Farewell Christine McVie – Fleetwood Mac Keyboardist/Vocalist Dies @ 79 – 2022 – Statement – Stevie Nicks – Mick
Christine McVie (Official): Rest In Peace Christine McVie
Fleetwood Mac Statement:
Mick Fleetwood Statement:
Stevie Nicks’ Statement:
Christine Anne McVie (12 July 1943 — 30 November 2022) was an English musician, and the vocalist and keyboardist of Fleetwood Mac, which she joined in 1970. She also released three solo albums. Her direct but poignant lyrics focused on love and relationships. AllMusic described her as an “Unabashedly easy-on-the-ears singer/songwriter, and the prime mover behind some of Fleetwood Mac’s biggest hits.” Eight of her songs including “Don’t Stop”, “Everywhere” and “Little Lies”, appeared on Fleetwood Mac’s 1988 Greatest Hits album.
In 1999, McVie was inducted into the Rock and Roll Hall of Fame as a member of Fleetwood Mac and received the Brit Award for Outstanding Contribution to Music. The same year, after almost 30 years with the band, she opted to leave and lived in semi-retirement for nearly 15 years. She released a solo album in 2004. In September 2013 she appeared on stage with Fleetwood Mac at the O2 Arena in London and rejoined the band in 2014 prior to their On with the Show tour.
In 2006, McVie received a Gold Badge of Merit Award from Basca, now The Ivors Academy. In 2014, she received the Ivor Novello Award for Lifetime Achievement from the British Academy of Songwriters, Composers and Authors and was honored with the Trailblazer Award at the UK Americana Awards in 2021. She was also the recipient of two Grammy Awards.
McVie was born in the Lake District village of Bouth, Lancashire, and grew up in the Bearwood area of Smethwick near Birmingham. Her father, Cyril Percy Absell Perfect, was a concert violinist and music lecturer at St Peter’s College of Education, Saltley, Birmingham, and taught violin at St Philip’s Grammar School, Birmingham. McVie’s mother, Beatrice Edith Maud (Reece) Perfect, was a medium, psychic, and faith healer. McVie’s grandfather was an organist at Westminster Abbey.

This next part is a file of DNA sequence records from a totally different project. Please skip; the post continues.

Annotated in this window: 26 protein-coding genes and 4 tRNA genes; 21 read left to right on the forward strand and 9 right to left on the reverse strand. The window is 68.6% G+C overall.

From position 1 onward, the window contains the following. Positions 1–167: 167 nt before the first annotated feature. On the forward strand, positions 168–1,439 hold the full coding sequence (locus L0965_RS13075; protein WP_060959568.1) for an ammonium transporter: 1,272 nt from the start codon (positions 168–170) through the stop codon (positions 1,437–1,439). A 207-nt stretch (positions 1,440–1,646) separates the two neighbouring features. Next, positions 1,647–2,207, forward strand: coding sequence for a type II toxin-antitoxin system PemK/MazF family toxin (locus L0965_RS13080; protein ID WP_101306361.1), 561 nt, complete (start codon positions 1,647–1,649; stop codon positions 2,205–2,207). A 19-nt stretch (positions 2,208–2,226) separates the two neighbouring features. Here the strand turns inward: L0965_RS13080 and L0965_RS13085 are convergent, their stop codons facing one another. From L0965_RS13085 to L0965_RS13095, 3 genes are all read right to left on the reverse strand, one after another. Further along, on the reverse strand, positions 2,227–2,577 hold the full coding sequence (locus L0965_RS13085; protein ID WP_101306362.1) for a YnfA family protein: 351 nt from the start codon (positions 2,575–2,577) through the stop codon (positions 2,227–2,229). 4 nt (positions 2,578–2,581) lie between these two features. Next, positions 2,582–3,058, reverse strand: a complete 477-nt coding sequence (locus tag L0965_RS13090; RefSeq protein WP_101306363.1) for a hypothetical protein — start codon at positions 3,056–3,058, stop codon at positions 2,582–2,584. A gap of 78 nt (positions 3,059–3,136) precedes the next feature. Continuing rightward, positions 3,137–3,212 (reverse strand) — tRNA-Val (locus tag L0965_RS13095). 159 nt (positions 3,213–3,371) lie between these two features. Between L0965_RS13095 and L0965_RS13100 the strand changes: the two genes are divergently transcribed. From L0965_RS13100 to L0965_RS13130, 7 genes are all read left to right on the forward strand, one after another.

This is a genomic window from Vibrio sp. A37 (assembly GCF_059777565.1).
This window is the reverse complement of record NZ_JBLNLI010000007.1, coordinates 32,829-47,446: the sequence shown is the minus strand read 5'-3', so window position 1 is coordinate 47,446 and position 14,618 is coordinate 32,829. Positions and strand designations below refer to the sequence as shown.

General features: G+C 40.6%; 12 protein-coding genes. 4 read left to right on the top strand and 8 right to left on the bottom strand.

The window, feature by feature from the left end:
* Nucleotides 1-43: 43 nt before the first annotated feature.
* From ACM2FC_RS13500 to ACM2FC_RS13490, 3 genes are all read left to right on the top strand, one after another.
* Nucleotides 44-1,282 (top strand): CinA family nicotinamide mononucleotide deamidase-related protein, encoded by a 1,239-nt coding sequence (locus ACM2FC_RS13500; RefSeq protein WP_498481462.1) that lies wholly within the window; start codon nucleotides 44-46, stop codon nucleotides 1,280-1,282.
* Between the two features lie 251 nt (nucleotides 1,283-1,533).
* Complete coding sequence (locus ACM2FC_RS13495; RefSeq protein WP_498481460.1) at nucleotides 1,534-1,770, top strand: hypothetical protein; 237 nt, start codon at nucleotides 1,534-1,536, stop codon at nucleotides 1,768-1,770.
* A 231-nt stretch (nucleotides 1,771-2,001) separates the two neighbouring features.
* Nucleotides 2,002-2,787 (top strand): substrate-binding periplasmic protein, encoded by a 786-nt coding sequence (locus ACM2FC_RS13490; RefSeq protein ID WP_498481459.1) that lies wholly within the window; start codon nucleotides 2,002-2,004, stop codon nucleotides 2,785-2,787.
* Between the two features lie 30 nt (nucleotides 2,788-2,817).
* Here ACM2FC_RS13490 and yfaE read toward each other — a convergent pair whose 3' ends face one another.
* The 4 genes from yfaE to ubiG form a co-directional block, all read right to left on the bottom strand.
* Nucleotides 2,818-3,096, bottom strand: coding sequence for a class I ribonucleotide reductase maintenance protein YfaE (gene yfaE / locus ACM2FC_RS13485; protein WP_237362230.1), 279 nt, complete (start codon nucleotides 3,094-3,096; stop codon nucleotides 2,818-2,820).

Although McVie was introduced to the piano when she was four, she did not study music seriously until age 11, when she was reintroduced to it by Philip Fisher, a local musician and school friend of McVie’s older brother, John. Continuing her classical training until age 15, McVie shifted her musical focus to rock and roll when her brother, John, came home with a Fats Domino songbook. Other early influences included The Everly Brothers.
McVie studied sculpture at Moseley School of Art in Birmingham for five years, with the goal of becoming an art teacher. During that time, she met a number of budding musicians in Britain’s blues scene. Her first foray into the music field came when she met two friends, Stan Webb and Andy Silvester, who were in a band called Sounds Of Blue. Knowing that McVie had musical talent, they asked her to join. She often sang with Spencer Davis. By the time McVie graduated from art college, Sounds of Blue had split up, and because she did not have enough money to launch herself into the art world, she moved to London and worked briefly as a department-store window dresser.
When McVie married Fleetwood Mac bandmate John McVie in 1968, Peter Green was best man. Instead of a honeymoon they celebrated at a hotel in Birmingham with Joe Cocker, who happened to be staying there, before going off with their own separate bands. The couple divorced in 1976 but remained friends and maintained a professional partnership. During the production of Rumours she had an affair with Fleetwood Mac’s lighting engineer, Curry Grant, which inspired the song “You Make Loving Fun”. From 1979 to 1982, she dated Dennis Wilson of the Beach Boys. McVie married Portuguese keyboardist and songwriter Eddy Quintela on 18 October 1986. Quintela and McVie collaborated on a number of songs together including “Little Lies”. They divorced in 2003, and Quintela died in 2020.
During the height of Fleetwood Mac’s success in the 1970s, McVie resided in Los Angeles in a house that had previously been owned by Joan Collins and Elton John. In 1990, she moved to a Grade II-listed Tudor manor house in Wickhambreaux, Kent, to which she retired after leaving Fleetwood Mac in 1998, and worked on her solo material. For years, McVie found inspiration in the home’s country setting, not only writing songs there, but restoring the house. However, after rejoining Fleetwood Mac in 2014, McVie began spending more time in London, and put the house on the market in 2015.
McVie died in hospital at age 79 on 30 November 2022, following a short illness.